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The Winner of the 2016 World's Biggest Liar Competition

If you stop for a drink at Bridge Inn in Holmrook, England, in November, you’d do well to take everything anyone says to you with a grain of salt—or maybe even a whole shaker. That’s because every fall, the Bridge Inn hosts the World’s Biggest Liar competition.

Entrants are given five minutes in the spotlight to tell the biggest and most convincing whopper they can muster. The winner is selected by a panel of judges.

Though George Kemp of Maryport, Cumbria, was suffering from a chest infection, he managed to power through with a yarn about the time he "ended up bumping into Donald Trump and his wife in an underwater hotel." The night marked his fourth win in the contest.

"It was a tale about building a small submarine out of my dad's old bubble car," Kemp said. "We took the bubble car on a trip to the Isle of Man and we bumped into several famous people in a Scottish submarine made out of shortbread tins. [Scottish politicians] Nicola Sturgeon and Alex Salmond sold some of these giant shortbread tin submarines to the United States of America." The evening ended with Kemp and the president-elect watching an Elvis tribute act called "Shellfish Presley."

Trump himself wouldn’t have been able to enter the competition, by the way—politicians and lawyers are banned from the contest because they are "too well versed to apply."

Held since the 19th century, the World’s Biggest Liar competition owes its origin to a pub owner named Will Ritson, who was known for the fantastic stories he would tell to keep his patrons entertained—and drinking longer. One of his most famous lies was that turnips planted in the region grew so big that people had to "quarry" into them for their Sunday lunch, and afterward, the mammoth root veggies were used as sheds for sheep.

Other first-place fibbers have told tales about eating peanut butter and mayonnaise sandwiches with Prince Charles, traveling to work via camel due to global warming, and fracking for jam.

Kemp donated his prize money to charity—and that's no lie.

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The Princess Ride: Here's What a Princess Bride Theme Park Attraction Might Look Like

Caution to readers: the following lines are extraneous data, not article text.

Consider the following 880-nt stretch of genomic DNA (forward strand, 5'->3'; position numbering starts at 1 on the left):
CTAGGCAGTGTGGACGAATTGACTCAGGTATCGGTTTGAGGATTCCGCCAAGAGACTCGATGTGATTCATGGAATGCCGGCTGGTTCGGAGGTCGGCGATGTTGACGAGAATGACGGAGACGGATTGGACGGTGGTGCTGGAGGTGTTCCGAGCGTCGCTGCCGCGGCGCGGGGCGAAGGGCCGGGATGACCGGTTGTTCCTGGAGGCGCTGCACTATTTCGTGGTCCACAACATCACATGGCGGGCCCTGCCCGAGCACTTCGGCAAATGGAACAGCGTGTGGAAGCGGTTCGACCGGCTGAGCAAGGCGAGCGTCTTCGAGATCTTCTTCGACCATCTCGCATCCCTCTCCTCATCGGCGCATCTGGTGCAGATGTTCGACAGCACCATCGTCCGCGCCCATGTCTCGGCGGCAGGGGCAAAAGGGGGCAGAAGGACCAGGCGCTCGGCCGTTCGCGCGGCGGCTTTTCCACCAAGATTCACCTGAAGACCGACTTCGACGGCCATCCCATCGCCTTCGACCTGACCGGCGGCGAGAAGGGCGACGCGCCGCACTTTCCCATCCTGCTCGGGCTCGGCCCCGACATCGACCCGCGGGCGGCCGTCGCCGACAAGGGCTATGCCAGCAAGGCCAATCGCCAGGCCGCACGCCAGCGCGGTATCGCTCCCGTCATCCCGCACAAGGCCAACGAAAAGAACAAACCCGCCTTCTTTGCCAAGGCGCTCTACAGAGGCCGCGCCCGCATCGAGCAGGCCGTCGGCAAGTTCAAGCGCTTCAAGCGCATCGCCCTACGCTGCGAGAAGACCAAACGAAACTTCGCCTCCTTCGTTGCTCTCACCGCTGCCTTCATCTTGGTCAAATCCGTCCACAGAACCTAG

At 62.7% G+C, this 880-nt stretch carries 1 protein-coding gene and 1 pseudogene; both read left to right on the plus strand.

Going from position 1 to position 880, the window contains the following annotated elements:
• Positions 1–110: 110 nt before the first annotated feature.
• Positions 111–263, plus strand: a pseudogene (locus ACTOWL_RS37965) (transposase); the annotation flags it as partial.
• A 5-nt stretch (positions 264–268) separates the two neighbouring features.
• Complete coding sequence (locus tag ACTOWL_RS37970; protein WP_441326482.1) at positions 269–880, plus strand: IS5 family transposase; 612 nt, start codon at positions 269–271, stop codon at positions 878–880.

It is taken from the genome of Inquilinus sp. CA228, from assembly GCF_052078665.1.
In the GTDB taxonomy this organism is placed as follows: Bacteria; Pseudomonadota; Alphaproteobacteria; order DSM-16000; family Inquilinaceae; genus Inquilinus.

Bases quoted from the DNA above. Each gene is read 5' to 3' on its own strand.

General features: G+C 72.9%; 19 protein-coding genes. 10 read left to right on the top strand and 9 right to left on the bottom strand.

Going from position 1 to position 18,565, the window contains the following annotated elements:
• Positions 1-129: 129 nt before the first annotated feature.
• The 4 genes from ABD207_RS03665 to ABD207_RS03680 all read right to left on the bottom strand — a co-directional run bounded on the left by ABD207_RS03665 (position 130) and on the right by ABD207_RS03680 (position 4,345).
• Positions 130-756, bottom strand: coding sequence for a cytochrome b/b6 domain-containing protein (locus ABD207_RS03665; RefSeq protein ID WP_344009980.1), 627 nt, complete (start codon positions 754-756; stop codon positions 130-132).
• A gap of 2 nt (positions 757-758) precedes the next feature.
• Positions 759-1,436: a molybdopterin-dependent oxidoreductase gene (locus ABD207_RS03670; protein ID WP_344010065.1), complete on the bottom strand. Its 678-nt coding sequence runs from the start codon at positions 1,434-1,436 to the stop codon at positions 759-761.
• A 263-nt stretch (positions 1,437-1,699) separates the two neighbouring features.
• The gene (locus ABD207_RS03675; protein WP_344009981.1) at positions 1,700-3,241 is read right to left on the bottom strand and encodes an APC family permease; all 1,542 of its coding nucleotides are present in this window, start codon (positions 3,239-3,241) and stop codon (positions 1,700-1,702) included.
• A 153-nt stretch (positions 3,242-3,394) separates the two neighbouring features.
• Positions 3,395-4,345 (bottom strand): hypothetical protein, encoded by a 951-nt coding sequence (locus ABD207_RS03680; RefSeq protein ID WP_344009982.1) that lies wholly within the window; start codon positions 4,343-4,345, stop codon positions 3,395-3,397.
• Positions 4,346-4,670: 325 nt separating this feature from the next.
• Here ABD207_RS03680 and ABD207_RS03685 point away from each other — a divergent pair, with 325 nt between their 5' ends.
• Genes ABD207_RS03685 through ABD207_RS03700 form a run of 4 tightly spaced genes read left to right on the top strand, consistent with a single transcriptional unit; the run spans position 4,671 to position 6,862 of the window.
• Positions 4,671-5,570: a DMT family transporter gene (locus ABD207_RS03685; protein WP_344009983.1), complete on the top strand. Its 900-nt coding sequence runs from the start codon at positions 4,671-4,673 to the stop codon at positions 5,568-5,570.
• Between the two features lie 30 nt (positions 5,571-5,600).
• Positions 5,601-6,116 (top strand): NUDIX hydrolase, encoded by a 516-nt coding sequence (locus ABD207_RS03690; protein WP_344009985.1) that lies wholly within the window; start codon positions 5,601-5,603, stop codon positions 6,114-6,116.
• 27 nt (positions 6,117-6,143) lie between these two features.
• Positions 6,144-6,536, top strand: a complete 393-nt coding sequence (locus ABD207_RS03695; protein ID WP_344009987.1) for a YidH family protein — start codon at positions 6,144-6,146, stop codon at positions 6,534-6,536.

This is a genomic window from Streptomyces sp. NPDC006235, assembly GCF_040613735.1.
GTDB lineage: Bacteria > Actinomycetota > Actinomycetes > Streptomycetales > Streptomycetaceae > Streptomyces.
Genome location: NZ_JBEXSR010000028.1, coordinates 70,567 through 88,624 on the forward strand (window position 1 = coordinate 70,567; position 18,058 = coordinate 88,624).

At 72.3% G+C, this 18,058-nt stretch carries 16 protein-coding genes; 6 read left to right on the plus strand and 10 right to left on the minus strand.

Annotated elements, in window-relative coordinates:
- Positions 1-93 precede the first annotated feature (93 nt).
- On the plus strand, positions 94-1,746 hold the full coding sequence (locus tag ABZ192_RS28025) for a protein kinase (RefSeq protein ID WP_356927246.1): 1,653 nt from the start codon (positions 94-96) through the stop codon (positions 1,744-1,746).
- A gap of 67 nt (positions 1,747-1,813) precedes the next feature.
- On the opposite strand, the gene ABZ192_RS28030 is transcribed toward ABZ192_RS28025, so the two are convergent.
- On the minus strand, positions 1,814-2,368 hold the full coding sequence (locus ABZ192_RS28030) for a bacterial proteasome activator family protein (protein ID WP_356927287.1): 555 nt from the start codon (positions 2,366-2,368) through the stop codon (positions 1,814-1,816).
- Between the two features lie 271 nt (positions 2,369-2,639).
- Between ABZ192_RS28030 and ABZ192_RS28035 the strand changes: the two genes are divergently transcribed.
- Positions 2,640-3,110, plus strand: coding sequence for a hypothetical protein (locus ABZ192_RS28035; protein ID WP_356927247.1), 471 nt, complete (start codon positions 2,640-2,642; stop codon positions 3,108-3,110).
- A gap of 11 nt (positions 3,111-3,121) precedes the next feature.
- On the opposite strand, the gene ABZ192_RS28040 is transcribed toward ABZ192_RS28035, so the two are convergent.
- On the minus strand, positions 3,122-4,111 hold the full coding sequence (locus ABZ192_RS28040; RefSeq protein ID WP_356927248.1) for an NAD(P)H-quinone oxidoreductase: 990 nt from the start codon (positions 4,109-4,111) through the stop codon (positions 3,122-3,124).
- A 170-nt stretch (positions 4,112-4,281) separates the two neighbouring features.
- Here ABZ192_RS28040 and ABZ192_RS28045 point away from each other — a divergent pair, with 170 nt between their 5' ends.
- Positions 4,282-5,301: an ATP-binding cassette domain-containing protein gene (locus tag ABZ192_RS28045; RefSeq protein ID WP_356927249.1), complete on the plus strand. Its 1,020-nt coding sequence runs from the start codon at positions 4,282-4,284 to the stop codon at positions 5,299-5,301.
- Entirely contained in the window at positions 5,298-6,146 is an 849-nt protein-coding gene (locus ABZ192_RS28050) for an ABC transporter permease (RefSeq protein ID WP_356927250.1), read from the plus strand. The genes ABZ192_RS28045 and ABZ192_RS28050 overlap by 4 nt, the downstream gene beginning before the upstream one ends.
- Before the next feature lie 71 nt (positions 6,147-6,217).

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Do you fight the urge to say “Hello, my name is Inigo Montoya” when introducing yourself? Have you spent the past 30 years mispronouncing the word “marriage”? If so, you may be a diehard fan of The Princess Bride. The cult film (and the book on which it’s based) has inspired board games, merchandise, and countless pop culture references. Now, two theme park designers from Universal have conceived the inconceivable. As Nerdist reports, Jon Plsek and Olivia West have designed the plans for a hypothetical attraction called “The Princess Ride.

Their idea follows the classic river boat ride structure and adds highlights from the movie around each corner. After watching Buttercup and Wesley’s love story unfold, riders are taken past the Cliffs of Insanity, through the Fire Swamp, and into the Pit of Despair. The climax unfolds at Prince Humperdinck’s castle and leads up to the two protagonists riding off into the sunset. The last thing the passengers see is Miracle Max and Valerie waving goodbye saying, “Hope ya had fun stormin’ the castle!”

The ride’s designers make a living turning stories into thrilling attractions. Plsek works as a concept artist for Universal Creative, the group behind Universal’s theme parks, and West works there as a concept writer. While The Princess Ride was just a fun side project for the pair, it isn’t hard to imagine their ride bringing Princess Bride fans to the parks in real life.

For more of Jon Plesk’s concept rides inspired by classics like Dr. Strangelove (1964) and National Lampoon’s Vacation (1983), check out his website.

[h/t Nerdist]

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Watch a Chain of Dominos Climb a Flight of Stairs
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Dominos are made to fall down—it's what they do. But in the hands of 19-year-old professional domino artist Lily Hevesh, known as Hevesh5 on YouTube, the tiny plastic tiles can be arranged to fall up a flight of stairs in spectacular fashion.

The video spotted by Thrillist shows the chain reaction being set off at the top a staircase. The momentum travels to the bottom of the stairs and is then carried back up through a Rube Goldberg machine of balls, cups, dominos, and other toys spanning the steps. The contraption leads back up to the platform where it began, only to end with a basketball bouncing down the steps and toppling a wall of dominos below.

The domino art seems to flow effortlessly, but it took more than a few shots to get it right. The footage below shows the 32nd attempt at having all the elements come together in one, unbroken take. (You can catch the blooper at the end of an uncooperative basketball ruining a near-perfect run.)

Hevesh’s domino chains that don't appear to defy gravity are no less impressive. Check out this ambitious rainbow domino spiral that took her 25 hours to construct.

[h/t Thrillist]

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